While there’s no substitute for a tight, well-crafted book of narrative nonfiction, I also love the more drawn-out, leisurely satisfaction that comes from dipping in and out of a collection or anthology—setting it on the bedside table and revisiting a few pages per night over the course of weeks. This April brings a wealth of such work. Here are six books that I’ll be consulting throughout the spring and what our reviewers have to say about them:

Why Didn’t You Just Do What You Were Told? by Jenny Diski, edited by Mary-Kay Wilmers (Bloomsbury, April 20): “Between 1993 and her death in 2016, Diski wrote several hundred essays for the London Review of Books—some book reviews, some personal pieces, ‘reflections on the world and its stories for the most part,’ according to Wilmers, longtime editor of the LRB, who selected the essays for this masterful new collection of Diski’s work. In nearly all of the pieces, Diski’s voice is sharp, wry, and entirely her own….Within a single sentence she can exude both a seemingly effortless elegance and a fearless iconoclasm. For writers and readers alike, this new volume is a tremendous gift.”

The Letters of Robert Frost, Volume 3: 1929-1936 by Robert Frost, edited by Mark Richardson, Donald Sheehy, Robert Bernard Hass, and Henry Atmore (Belknap/Harvard Univ., April 13): “The 602 letters and telegrams, 70% previously uncollected, afford a comprehensive view of Frost’s family, work, and friendships as well as opinions on human nature, academia, and art. A literary star, Frost fulfilled myriad obligations: teaching, lecturing, serving as poet-in-residence, and giving a prodigious number of readings….Besides an informative introduction contextualizing the letters and consistently rigorous footnotes, the editors provide a biographical glossary and a narrative chronology.”

A Whole World: Letters From James Merrill by James Merrill, edited by Langdon Hammer and Stephen Yenser (Knopf, April 6): “Hammer, a Merrill biographer and English professor at Yale, and Yenser, a poet, literary critic, and Merrill’s co–literary executor, have gathered a copious selection of letters by the acclaimed poet, beginning with young Jimmy’s request to ‘Santa Clause’ for a flashlight and continuing through countless letters to family, friends, lovers, and literary luminaries….Amplified by the editors’ authoritative annotations, a chronology, and capsule biographies of major figures in Merrill’s life, the book creates a palpable sense of the poet’s wide, eventful world, ‘properly stuffed with culture and people,’ travels, and accomplishments—as well as struggles and, inevitably, loss.”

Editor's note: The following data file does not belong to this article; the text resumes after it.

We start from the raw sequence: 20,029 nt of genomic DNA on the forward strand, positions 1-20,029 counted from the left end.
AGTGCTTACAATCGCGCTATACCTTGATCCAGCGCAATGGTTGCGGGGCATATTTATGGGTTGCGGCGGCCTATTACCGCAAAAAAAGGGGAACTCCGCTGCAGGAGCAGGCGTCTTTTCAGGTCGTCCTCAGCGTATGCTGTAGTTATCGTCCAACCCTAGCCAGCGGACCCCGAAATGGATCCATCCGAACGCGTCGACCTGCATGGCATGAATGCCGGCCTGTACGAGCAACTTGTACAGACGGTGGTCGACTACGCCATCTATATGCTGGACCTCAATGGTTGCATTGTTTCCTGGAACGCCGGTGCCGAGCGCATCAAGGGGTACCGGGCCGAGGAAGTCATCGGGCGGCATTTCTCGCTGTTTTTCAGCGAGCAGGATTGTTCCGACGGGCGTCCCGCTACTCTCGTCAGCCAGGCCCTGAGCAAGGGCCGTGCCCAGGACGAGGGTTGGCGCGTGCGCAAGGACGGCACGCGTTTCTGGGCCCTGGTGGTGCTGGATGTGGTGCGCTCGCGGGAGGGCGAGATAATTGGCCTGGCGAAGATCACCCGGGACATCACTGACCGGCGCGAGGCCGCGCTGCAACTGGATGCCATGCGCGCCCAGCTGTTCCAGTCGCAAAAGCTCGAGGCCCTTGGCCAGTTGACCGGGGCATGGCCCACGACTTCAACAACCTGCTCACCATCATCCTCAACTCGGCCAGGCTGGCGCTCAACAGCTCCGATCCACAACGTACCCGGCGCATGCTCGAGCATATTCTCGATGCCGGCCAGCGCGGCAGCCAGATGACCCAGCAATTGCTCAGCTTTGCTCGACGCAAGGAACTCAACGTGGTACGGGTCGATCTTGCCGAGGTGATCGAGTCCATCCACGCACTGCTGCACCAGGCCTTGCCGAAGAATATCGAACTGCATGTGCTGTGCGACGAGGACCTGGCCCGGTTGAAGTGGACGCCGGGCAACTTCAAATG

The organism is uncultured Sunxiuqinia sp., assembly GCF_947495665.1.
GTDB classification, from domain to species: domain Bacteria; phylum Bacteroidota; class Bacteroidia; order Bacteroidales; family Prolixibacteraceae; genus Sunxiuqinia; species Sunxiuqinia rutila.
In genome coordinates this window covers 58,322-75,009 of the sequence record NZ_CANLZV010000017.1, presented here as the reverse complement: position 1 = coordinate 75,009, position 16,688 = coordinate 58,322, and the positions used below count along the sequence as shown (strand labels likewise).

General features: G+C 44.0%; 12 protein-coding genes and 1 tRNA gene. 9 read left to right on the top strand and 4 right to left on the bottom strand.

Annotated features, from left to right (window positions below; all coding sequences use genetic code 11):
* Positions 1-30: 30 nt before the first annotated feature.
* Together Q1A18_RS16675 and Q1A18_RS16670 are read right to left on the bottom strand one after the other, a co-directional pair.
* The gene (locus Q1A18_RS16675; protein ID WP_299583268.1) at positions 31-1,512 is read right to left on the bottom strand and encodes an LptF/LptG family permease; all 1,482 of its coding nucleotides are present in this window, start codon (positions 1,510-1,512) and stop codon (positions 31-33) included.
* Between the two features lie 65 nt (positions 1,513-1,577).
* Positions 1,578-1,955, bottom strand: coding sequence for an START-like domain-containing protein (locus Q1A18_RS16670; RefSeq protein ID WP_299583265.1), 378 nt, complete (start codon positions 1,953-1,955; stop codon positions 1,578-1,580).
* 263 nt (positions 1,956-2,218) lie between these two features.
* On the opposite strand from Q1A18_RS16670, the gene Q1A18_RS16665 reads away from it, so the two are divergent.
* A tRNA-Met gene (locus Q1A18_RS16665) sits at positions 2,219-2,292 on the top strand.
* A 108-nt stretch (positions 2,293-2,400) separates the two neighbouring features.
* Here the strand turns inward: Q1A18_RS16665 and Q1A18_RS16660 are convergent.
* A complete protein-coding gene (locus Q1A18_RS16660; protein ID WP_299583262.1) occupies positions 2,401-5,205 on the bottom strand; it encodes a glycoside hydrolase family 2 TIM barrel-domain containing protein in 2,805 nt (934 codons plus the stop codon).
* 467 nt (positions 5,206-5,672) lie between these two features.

Allegorizings by Jan Morris (Liveright/Norton, April 6): “Refreshingly, this thematically conceived collection of essays, unlike so many publications of miscellany issued shortly after an author dies, reflects the writer’s intent and cooperation….Throughout, she demonstrates the stylistic command that has always distinguished her work. While stressing empathy and resisting pomposity, she refuses to suffer fools gladly.”

Second Nature: Scenes From a World Remade by Nathaniel Rich (MCD/Farrar, Straus and Giroux, April 6): “In this outstanding collection of pieces…Rich provides vivid, often disturbing portraits of individuals and events contributing to ‘the death rattle of the romantic idea that nature is innocent of human influence’….Another disheartening but important book from Rich.”

Nepantla Familias: An Anthology of Mexican American Literature on Families in Between Worlds edited by Sergio Troncoso (Texas A and M Univ., April 2): “In an anthology that feels long overdue, Troncoso gathers 30 Mexican American writers to relate their accounts of what it means to be an American or, more often, what it means to not feel fully American. The anthology, which is divided into fiction, nonfiction, and poetry, contains mostly never-before-published works woven together by the common thread of ‘nepantla,’ a Nahuatl word that means ‘mutual place’ or the ‘in-between’….A deeply meaningful collection that navigates important nuances of identity.”

Eric Liebetrau is the nonfiction and managing editor.